32 Confusing Loan Terms Explained

Loans can be confusing. When you apply for a loan, all sorts of terms will be thrown around at you. Deciphering these terms can be confusing unless you happen to be a  finance major. Here are some of the more common terms that you might come across and what they mean.

  1. ABA Routing Number – These are the numbers on the bottom of your check that identify the bank. The ABA numbers and the account number will both be found on the bottom of your check.  lender may need these numbers to send you money or to accept payments.
  2. APR – You might think that this is just the interest on a loan but it is not. An APR includes all closing costs and fees in addition to the interest.
    When comparing different loans, you will want to compare the APR of each, it gives you a way to compare them fairly because it takes all the hidden fees into account.
  3. Asset – Something that you own that has value and can be used as collateral for a loan. This is property that the lender can take if you default on a loan.
  4. Assignment – This is when a loan is transferred to another lender. Your obligations stay the same, you would just have to pay a different lender. Loans are often sold to other lenders. Commonly a lender will issue a loan and then immediately sell it to another lender along with a package of other peoples loans.
  5. Back End Compensation – This is money that is paid to a lending institution by the funder of the loan. An example of this could be money paid to a car dealership by a bank that issues a loan. This is another way auto dealers make money off of the sale of a vehicle
  6. Balloon Payment – A large payment that is due at the end of a loan. Used to lower the payments made during the course of a loan but with a cost. This used to be used commonly by auto dealerships to provide low monthly payments. Usually not a good idea.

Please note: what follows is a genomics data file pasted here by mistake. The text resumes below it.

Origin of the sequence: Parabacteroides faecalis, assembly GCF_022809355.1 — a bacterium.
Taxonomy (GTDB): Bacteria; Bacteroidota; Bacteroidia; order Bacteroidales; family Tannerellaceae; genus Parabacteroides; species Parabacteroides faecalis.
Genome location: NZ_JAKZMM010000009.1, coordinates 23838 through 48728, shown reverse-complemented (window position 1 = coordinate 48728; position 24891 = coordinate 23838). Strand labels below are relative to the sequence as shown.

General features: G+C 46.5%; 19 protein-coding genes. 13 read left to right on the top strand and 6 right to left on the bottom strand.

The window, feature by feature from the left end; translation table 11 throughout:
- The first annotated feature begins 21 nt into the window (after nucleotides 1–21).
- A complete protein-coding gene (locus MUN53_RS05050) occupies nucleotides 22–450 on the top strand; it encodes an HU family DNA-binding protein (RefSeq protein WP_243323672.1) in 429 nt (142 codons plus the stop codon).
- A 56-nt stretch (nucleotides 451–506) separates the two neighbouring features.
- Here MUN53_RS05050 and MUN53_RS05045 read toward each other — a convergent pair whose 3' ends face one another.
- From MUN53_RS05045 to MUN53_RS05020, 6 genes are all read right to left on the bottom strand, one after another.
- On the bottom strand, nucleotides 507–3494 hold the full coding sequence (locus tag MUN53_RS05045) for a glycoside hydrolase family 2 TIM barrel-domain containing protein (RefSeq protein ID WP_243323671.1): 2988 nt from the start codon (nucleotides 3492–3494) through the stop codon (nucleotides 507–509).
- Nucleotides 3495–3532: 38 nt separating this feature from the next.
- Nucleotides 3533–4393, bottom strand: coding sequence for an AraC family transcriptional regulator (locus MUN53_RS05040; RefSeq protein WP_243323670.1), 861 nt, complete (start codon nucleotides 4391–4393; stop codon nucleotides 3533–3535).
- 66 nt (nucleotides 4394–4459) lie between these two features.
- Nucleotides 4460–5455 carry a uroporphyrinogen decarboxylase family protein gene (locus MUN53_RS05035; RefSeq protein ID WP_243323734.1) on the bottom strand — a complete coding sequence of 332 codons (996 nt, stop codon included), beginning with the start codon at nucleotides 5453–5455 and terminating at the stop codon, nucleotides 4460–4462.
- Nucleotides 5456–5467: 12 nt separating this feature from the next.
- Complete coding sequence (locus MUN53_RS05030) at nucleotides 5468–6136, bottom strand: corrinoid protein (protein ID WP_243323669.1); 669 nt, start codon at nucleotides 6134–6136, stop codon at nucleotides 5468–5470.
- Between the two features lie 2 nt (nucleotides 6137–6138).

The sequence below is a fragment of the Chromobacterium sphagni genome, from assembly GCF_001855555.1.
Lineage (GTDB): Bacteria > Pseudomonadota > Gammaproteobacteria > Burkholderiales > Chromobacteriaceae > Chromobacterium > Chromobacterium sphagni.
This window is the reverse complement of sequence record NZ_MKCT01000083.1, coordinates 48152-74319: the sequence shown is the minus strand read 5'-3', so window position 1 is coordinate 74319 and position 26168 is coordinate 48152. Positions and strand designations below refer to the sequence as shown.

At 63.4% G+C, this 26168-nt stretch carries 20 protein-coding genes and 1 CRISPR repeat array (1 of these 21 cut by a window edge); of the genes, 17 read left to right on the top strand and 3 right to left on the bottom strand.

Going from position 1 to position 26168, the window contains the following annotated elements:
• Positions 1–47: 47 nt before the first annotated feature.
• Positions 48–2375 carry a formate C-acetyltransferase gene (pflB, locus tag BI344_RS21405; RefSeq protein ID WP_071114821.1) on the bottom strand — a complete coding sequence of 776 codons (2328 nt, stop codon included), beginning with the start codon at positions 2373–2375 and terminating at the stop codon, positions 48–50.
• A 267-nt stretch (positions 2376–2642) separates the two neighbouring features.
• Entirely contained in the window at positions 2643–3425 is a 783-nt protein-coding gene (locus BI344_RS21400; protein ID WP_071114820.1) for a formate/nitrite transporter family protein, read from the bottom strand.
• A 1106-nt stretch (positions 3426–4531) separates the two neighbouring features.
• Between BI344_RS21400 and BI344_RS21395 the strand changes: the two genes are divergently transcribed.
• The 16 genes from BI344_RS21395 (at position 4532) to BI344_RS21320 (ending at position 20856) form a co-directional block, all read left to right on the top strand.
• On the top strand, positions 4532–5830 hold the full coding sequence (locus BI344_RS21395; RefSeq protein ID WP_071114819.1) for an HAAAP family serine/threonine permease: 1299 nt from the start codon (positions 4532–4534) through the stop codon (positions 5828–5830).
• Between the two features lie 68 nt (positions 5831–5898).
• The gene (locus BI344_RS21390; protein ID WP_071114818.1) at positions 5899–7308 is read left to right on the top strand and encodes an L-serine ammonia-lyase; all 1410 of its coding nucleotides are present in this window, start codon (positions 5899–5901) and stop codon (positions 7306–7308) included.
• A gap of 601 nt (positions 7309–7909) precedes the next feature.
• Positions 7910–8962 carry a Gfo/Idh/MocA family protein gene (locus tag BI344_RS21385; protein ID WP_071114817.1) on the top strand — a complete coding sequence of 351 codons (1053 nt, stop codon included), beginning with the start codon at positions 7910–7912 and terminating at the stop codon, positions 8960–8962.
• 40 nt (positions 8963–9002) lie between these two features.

7. Co-borrower – A person who will take financial responsibility and title interest in a loan. They are responsible for the loan and have rights to the property.
  8. Co-signer – A person who will take responsibility for a loan but has no interest in the title.In other words if you default on a loan, this person is on the hook but they have no claim to the property. People establishing credit often require a co-signer.
  9. Collateral – An asset that is used to secure a loan. It is property that can be seized in the event of loan default. In other words, if you don’t make your payments, they can take this property.
  10. Credit Score – Your credit score is typically a number between 300 to 850. It represents your ability to repay a loan.The higher your score, the more likely you are to get a loan and the lower your interest rate will be.
    With poor credit, many borrowers have few options other than payday loans which is why it is important to maintain a good credit score. Luckily, there are lost of ways to improve your credit.
  11. Default – Failure to meet the terms of the loan. Typically failing to make the agreed upon loan payments.
  12. Delinquent – A lender becomes delinquent when they fail to make a payment on time. If you are late on your loan payment, you are delinquent.
  13. Emergency Loan – Any loan that is issued quickly with little underwriting. The most common examples of emergency loans is the cash advance or payday loan. You can get a quote on an emergency loan here.
  14. Equity – The difference between what the property is worth and what you owe on the loan. If you owe more than your property is worth, you have negative equity. If you owe less than it is worth, you have positive equity.
  15. Gross Income – The total amount of money that you make before any deductions from state and federal taxes.